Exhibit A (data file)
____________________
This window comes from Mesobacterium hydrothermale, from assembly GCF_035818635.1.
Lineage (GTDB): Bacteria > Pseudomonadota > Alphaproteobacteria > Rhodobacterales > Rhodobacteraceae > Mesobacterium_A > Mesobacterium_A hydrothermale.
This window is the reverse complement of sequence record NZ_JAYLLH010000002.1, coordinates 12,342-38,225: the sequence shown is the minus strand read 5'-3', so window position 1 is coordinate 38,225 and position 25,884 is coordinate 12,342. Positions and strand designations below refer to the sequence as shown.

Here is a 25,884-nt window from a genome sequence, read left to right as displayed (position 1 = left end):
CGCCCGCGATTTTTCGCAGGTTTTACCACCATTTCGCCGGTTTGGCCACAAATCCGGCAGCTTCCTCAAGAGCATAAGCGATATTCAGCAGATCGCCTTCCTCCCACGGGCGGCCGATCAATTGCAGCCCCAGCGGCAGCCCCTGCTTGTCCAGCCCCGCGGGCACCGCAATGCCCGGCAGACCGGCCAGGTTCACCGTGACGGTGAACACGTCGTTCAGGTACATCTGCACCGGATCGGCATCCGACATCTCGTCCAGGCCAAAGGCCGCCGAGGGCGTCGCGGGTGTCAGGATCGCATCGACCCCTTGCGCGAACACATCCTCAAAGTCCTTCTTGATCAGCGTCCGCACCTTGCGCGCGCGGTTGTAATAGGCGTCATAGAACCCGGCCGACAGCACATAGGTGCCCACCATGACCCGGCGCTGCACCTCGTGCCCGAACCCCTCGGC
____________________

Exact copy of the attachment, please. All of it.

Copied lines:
This window comes from Mesobacterium hydrothermale, from assembly GCF_035818635.1.
Lineage (GTDB): Bacteria > Pseudomonadota > Alphaproteobacteria > Rhodobacterales > Rhodobacteraceae > Mesobacterium_A > Mesobacterium_A hydrothermale.
This window is the reverse complement of sequence record NZ_JAYLLH010000002.1, coordinates 12,342-38,225: the sequence shown is the minus strand read 5'-3', so window position 1 is coordinate 38,225 and position 25,884 is coordinate 12,342. Positions and strand designations below refer to the sequence as shown.

Here is a 25,884-nt window from a genome sequence, read left to right as displayed (position 1 = left end):
CGCCCGCGATTTTTCGCAGGTTTTACCACCATTTCGCCGGTTTGGCCACAAATCCGGCAGCTTCCTCAAGAGCATAAGCGATATTCAGCAGATCGCCTTCCTCCCACGGGCGGCCGATCAATTGCAGCCCCAGCGGCAGCCCCTGCTTGTCCAGCCCCGCGGGCACCGCAATGCCCGGCAGACCGGCCAGGTTCACCGTGACGGTGAACACGTCGTTCAGGTACATCTGCACCGGATCGGCATCCGACATCTCGTCCAGGCCAAAGGCCGCCGAGGGCGTCGCGGGTGTCAGGATCGCATCGACCCCTTGCGCGAACACATCCTCAAAGTCCTTCTTGATCAGCGTCCGCACCTTGCGCGCGCGGTTGTAATAGGCGTCATAGAACCCGGCCGACAGCACATAGGTGCCCACCATGACCCGGCGCTGCACCTCGTGCCCGAACCCCTCGGC